Egypt (Chapter 2)
Dinah’s life has revolved around her son, and in his absence she feels lost and alone. With Re-mose gone, Dinah must earn her place in the house of Nakht-re. She speaks less often to Re-nefer and eventually moves out of the house and into the garden shed. Dinah hears of the life of her son only through letters sent by Re-mose’s teacher, Kar, who has taken a liking to his gifted student. In her loneliness, Dinah is comforted only by Meryt, the midwife who attended her delivery. Meryt shares the secrets of her life with Dinah, but Dinah does not reciprocate, fearing that the knowledge of her past would haunt Re-mose and impede his success. Meryt eventually accepts Dinah’s silence but will not ignore that Dinah is an accomplished midwife. Meryt begs her secrets, and when the day comes that Meryt’s caregiver, Ruddedit, calls for help for her daughter Hatnuf, Meryt gives Dinah no choice and drags her to the delivery. After much hardship, Hatnuf passes a stillborn baby, but a healthy twin follows. Hatnuf dies of blood loss but the family rejoices in the survival of the twin who would have died without Dinah’s help. Soon messengers call for Dinah and Meryt to attend the births from royal and low-born women alike.
Dinah receives many fine gifts for her services, and she and Meryt go to the market to trade. Dinah finds a lovely carved box for her treasures and is wooed by the woodcarver, Benia. He promises to deliver the box to her home, but Dinah forgets the woodcarver once she returns home and finds that Re-mose has returned.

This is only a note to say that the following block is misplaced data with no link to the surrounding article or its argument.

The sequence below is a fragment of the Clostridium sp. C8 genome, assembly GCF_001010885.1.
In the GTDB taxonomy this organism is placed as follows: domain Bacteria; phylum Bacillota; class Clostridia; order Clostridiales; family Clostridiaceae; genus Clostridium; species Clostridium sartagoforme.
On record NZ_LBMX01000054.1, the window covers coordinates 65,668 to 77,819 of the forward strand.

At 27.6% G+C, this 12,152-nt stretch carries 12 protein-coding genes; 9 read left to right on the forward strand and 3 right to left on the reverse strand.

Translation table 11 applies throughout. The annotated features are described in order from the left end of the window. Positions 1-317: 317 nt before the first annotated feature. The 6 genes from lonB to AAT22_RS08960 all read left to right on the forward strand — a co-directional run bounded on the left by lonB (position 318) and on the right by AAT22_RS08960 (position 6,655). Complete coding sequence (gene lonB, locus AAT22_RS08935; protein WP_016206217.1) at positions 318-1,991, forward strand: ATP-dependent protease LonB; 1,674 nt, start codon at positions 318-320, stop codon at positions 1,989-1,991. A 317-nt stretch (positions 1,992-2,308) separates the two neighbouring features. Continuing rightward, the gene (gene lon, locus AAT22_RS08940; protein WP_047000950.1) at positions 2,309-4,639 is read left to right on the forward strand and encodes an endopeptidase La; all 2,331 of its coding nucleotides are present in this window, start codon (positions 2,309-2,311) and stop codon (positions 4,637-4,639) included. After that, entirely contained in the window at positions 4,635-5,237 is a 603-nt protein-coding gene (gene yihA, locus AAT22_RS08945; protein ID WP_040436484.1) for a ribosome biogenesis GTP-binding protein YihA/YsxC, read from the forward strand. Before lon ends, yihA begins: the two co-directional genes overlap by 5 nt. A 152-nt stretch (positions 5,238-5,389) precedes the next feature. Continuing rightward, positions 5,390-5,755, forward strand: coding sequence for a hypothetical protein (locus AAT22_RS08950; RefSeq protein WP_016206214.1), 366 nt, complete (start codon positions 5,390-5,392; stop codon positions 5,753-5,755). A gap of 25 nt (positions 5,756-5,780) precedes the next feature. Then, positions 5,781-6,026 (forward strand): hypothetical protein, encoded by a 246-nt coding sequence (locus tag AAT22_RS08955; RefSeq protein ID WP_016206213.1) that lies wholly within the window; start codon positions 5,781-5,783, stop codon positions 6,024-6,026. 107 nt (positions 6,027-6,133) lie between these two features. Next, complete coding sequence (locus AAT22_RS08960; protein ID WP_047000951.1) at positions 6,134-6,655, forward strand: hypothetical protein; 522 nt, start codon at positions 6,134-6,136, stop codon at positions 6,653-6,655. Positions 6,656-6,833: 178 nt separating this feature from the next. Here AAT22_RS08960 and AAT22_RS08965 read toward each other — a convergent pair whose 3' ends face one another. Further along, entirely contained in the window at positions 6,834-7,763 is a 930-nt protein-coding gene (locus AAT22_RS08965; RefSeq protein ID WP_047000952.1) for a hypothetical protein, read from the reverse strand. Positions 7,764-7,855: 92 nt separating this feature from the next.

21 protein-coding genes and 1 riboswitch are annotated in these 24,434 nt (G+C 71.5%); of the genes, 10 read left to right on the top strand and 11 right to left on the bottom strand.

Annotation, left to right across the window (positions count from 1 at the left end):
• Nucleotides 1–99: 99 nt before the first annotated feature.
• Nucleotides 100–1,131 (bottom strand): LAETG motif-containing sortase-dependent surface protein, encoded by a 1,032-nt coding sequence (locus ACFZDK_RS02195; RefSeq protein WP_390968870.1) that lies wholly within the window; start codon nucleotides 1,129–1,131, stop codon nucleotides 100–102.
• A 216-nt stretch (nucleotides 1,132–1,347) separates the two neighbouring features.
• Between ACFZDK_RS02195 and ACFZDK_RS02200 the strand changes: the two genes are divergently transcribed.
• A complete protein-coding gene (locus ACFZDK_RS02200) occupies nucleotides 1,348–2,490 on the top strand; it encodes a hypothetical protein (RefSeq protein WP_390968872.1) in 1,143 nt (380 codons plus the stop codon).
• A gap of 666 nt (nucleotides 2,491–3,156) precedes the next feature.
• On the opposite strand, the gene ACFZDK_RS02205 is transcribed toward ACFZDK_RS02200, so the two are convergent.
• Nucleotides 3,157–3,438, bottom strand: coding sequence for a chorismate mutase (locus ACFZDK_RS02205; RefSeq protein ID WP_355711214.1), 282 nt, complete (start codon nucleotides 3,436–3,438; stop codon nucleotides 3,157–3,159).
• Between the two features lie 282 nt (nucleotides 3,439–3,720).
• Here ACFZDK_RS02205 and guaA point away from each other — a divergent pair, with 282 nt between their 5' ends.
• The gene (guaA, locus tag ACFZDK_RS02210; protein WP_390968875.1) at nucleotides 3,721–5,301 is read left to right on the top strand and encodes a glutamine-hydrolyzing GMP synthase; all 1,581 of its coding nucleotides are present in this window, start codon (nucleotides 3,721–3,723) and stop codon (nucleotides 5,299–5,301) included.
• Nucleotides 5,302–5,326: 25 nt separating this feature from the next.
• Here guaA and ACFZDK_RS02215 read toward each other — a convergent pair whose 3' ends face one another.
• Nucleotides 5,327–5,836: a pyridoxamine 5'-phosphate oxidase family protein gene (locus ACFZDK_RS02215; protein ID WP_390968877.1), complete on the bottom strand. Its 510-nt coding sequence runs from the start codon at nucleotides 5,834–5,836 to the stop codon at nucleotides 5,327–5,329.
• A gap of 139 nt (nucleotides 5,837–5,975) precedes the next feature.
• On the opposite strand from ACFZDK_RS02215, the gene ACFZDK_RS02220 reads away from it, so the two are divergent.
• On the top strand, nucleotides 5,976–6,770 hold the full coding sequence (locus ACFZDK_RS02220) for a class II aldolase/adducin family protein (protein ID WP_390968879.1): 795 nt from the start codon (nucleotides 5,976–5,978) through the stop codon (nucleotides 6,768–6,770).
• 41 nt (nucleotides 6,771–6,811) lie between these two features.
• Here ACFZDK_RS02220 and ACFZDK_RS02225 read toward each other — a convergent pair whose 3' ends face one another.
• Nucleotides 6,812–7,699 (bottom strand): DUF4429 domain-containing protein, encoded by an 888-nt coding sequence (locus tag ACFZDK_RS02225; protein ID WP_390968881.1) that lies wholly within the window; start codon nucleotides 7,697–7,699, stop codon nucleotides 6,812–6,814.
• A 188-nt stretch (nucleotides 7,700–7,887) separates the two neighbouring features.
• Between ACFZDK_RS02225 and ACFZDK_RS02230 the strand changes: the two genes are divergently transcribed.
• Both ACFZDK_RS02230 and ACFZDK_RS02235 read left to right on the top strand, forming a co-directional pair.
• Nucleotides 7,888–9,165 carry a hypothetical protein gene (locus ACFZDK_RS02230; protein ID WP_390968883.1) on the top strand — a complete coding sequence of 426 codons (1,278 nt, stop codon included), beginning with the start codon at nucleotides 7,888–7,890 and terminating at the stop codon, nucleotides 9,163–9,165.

The family throws a party for Re-mose, and the guests are greatly moved by a veiled singer who performs. After all the guests have left, Dinah realizes that the singer is Werenro, her Grandmother’s red-haired messenger who was presumed dead. Werenro reveals that on the way back to Mamre from the market, she was attacked by three men who ravaged her body. She refused to scream, and the men destroyed her face in anger. They left Werenro to die on the road, but she was found by a young boy and his mother who took her into their home and nursed her to health. Werenro was tired of her life serving Rebecca and wished to be dead to Mamre, so the mother cut strands of Werenro’s hair and left them with some sheep bones on the road for the messengers to find. Werenro devoted the rest of her life to song. She tells Dinah that she has much life left, and Dinah sleeps on her shoulder. When Dinah wakes, Werenro is gone.